Cockney Rhyming Slang and How to Understand It

A genuine Cockney is someone who was born in London where Bow Bells could be heard chiming. These are the bells of St. Mary-le-Bow church at Cheapside. The true Cockney accent is not heard very often inside the City of London but it is now quite common to hear it in the outer London areas and across the south east of England, especially in the county of Essex.

Cockney rhyming slang is the traditional language of Cockney Londoners and can be traced back to the 17th century. However it was not until two hundred years later that it became more widely known. It began as a sort of jargon used by thieves in the East End of London but rhymes of this kind are also used in other languages among groups such as criminals and gypsy clans where they wanted to be secretive and didn’t want anyone else to understand what they said.

Over a thousand examples of English rhyming slang have been recorded but not all of them are still in use. Some examples of those still in common use are:

Butcher’s hook (look)

Hampstead Heath (teeth)

Barnet Fair (hair)

Bottle and glass (class)

Bird lime (prison: now often just called ‘doing bird’.)

Saucepan lid (kid: child)

Jam-jar (car)

Cain and Able (table)

Frog and toad (road: often shortened to just ‘toad’.)

Whistle and flute (suit)

Half inch (pinch: meaning steal)

With many of these rhyming slang phrases only the first part is used. So:

I’m just going down the toad to have a butcher’s at Mike’s new jam-jar.

Translates to: I’m just going down the road to have a look at Mike’s new car.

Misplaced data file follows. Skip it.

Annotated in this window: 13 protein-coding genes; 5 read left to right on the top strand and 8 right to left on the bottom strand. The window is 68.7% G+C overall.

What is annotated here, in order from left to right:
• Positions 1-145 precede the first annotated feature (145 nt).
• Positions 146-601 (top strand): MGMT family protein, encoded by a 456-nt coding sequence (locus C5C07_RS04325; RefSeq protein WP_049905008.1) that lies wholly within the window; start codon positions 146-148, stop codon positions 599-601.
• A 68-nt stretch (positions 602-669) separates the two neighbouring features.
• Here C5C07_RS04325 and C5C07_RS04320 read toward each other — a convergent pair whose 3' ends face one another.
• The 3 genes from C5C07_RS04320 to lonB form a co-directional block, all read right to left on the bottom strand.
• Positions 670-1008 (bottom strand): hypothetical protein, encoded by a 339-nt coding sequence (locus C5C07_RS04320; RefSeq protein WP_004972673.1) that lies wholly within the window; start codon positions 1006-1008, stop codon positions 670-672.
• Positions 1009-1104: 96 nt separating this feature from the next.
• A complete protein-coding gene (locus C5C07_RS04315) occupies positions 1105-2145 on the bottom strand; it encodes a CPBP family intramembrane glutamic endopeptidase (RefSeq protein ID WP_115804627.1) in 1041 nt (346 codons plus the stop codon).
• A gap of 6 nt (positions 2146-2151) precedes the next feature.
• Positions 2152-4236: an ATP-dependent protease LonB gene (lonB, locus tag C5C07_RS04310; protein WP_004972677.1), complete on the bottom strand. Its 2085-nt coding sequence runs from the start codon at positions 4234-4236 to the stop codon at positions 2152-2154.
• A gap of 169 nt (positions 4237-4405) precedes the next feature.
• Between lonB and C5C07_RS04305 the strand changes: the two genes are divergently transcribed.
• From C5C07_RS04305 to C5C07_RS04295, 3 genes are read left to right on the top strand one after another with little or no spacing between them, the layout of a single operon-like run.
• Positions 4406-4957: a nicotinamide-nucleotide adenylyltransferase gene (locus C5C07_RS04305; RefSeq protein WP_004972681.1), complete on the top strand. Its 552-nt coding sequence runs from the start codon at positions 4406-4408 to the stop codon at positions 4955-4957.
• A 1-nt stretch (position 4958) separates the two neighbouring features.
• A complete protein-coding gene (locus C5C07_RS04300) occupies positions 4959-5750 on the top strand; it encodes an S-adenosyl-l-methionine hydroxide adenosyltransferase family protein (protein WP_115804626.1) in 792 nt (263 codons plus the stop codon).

By using the first part of these phrases instead of the whole thing, the speaker made it impossible for a stranger to understand.

Over time English rhyming slang has found its way to Australia where they still call a bar, or a pub, a ‘rubbedy’ which comes from the expression ‘rub-a-dub-dub’. They also call English immigrants ‘pommies’ which is thought to have originated from the word ‘pomegranate’ which was the rhyming slang for ‘immigrant’.

Anyone who has ever seen the British comedy shows, ‘Only Fools and Horses’, ‘Steptoe and Son’, or ‘Porridge’ will have heard lots of Cockney rhyming slang used in a natural environment.

Cockney rhyming slang has in recent years been integrated into English all over the world and can be heard in countries as far afield (from England) as US and Japan. New rhyming slang is being invented all the time and there also seems to be a revival of the old language used by the costermongers and barrow boys of the old East End of London.


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